Road to 1991 Perfection: Barrys Had Overdue Sibling Moment at Stanford

Dan Raley

Jay Barry was the starting University of Washington running back to open the 1991 season. His younger brother Damon, a redshirt freshman, played on special teams and served as a reserve wide receiver.

They were teammates  finally. 

They'd gone to different high schools in Denver, so that Husky game to kick off things at Stanford marked their first opportunity to play football together. 

Jay Barry got his junior year off to a productive start with a pair of touchdown runs in the 42-7 victory in Palo Alto. He had to carry more of the Husky rushing load that day because Beno Bryant was still hobbled by a knee injury.

The older Barry made a lot of stuff happen in '91, but he would be remembered most that season for an 81-yard touchdown run at Nebraska that brought his brother running over to celebrate the moment with him.

However, Stanford had a special place in Damon Barry's memory bank. He made his college debut that day and got to share it with his brother in may ways.

"I committed to go to UCLA, but he talked me out of it to play with him at Washington," the younger Barry said. "We didn't go to high school together. Those were the fun things, to be together, and when I did play wide receiver we lined up together in the huddle."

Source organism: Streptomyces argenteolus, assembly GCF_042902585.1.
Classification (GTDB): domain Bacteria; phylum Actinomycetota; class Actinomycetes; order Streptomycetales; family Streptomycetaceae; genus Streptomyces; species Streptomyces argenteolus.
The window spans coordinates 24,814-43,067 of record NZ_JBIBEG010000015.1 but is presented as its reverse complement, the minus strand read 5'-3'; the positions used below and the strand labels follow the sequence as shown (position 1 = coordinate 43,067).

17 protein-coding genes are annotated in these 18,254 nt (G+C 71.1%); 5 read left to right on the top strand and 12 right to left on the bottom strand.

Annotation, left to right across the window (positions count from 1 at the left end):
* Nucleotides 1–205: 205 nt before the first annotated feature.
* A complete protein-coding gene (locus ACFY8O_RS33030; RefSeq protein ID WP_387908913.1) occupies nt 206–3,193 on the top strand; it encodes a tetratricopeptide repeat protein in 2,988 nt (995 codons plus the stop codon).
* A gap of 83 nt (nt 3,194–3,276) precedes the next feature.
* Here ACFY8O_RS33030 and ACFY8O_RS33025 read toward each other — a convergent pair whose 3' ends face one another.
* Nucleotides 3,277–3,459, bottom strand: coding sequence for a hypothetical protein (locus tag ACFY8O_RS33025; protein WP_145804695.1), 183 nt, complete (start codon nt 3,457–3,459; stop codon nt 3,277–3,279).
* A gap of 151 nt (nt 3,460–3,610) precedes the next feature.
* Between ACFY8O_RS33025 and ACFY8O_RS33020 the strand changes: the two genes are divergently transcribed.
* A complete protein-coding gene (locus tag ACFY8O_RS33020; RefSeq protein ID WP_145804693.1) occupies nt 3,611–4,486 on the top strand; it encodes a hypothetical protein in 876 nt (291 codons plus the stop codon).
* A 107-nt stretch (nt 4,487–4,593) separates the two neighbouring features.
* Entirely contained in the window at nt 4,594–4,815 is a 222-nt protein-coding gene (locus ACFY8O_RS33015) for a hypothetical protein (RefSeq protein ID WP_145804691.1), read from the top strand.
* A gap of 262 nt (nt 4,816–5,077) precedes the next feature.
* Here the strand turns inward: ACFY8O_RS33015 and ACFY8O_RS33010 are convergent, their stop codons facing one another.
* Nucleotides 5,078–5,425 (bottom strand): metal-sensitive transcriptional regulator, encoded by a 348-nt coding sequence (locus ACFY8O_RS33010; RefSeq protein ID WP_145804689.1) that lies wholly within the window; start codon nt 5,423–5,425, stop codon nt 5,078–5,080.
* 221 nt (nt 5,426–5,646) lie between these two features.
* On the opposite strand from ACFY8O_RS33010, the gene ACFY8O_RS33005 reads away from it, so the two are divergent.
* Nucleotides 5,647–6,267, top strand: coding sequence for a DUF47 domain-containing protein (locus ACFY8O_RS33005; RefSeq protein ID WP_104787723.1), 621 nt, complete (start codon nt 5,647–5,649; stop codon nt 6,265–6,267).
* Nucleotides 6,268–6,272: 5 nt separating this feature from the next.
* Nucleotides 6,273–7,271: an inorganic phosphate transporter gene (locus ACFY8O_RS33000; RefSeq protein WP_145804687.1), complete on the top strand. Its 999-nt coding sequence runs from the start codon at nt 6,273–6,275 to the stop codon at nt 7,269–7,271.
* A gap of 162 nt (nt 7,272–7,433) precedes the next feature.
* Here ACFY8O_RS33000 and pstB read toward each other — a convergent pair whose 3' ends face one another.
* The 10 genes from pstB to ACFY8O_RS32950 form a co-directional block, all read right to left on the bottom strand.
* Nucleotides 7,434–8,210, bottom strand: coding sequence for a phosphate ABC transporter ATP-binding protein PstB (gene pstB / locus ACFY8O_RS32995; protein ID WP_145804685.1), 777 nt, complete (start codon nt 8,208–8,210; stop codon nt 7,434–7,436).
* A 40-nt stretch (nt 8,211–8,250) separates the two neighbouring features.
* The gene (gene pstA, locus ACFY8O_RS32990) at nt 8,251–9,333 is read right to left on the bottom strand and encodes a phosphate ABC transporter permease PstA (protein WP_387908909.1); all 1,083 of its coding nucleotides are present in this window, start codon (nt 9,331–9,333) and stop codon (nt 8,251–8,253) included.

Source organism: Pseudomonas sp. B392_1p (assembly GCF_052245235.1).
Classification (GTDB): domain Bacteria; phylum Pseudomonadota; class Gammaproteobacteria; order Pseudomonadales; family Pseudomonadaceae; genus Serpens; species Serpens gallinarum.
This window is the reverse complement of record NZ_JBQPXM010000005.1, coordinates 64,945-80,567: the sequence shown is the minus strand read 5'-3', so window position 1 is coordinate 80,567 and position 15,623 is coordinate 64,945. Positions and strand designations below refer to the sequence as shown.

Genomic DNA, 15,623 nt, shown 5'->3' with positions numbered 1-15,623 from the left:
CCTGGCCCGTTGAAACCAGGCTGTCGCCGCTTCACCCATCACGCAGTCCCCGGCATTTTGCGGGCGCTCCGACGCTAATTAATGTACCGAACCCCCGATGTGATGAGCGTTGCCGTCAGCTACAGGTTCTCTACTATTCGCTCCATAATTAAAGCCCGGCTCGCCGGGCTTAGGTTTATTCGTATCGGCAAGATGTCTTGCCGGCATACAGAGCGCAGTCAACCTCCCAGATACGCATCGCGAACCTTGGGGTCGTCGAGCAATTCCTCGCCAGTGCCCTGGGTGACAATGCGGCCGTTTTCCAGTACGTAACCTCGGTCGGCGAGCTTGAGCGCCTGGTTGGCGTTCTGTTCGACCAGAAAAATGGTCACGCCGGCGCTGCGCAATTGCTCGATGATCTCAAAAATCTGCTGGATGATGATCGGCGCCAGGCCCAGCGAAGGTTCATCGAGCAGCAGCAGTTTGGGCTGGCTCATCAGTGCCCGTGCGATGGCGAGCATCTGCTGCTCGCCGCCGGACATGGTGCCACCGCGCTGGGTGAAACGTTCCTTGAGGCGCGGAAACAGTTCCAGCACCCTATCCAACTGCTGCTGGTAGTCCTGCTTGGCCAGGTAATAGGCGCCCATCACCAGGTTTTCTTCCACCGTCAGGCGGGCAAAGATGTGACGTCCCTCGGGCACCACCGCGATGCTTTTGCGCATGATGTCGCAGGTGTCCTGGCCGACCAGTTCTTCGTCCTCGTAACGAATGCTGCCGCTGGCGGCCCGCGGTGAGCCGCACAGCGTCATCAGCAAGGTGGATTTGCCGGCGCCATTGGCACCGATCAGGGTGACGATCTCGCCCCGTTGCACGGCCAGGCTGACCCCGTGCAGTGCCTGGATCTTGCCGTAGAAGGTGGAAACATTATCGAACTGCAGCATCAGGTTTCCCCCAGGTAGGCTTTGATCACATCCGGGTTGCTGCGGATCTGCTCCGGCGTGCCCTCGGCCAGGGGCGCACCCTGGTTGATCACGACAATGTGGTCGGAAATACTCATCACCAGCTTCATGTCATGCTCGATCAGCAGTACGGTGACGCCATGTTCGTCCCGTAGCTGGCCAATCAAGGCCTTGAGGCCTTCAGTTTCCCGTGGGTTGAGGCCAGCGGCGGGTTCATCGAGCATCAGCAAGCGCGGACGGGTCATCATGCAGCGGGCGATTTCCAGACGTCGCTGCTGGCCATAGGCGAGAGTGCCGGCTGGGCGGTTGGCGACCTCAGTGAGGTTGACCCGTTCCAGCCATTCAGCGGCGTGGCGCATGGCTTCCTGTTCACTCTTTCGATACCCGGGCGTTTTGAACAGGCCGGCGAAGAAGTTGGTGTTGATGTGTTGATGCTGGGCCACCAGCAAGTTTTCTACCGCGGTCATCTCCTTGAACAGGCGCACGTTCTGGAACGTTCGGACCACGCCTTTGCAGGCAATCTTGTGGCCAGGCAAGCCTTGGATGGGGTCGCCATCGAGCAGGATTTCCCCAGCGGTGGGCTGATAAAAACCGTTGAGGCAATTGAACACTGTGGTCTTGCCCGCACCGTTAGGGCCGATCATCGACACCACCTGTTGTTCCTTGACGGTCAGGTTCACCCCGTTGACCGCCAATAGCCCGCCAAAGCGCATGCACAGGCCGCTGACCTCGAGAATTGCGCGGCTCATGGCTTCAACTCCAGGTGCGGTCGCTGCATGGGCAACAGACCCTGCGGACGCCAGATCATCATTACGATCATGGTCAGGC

Today, Jay Barry is a Denver real estate salesman and a developer, and he owns a construction company. Damon Barry is a corporate attorney. Sharing in the video interview are Jay's twins Jay Jr. and Jiselle, who wore RIP Miami and 1991 national championship T-shirts. Jay Jr. likewise is a wide-receiver recruit, who, in another video, tells where he would like to go to college.

Back at Stanford, the Barry brothers made the most of that day together. They were side by side listening to the play called, unknowingly getting their photos taken and the moment documented. 

"We have pictures of us in the huddle that year," Damon Barry said. "My mom was at every game. Those are the things I will always remember in life."

Yet there was one more thing to cherish from that football game at Stanford 29 years ago.

"I caught a five-yard hitch and the first person to tell me 'good job' was my big brother," Damon Barry said. "That's fun stuff."

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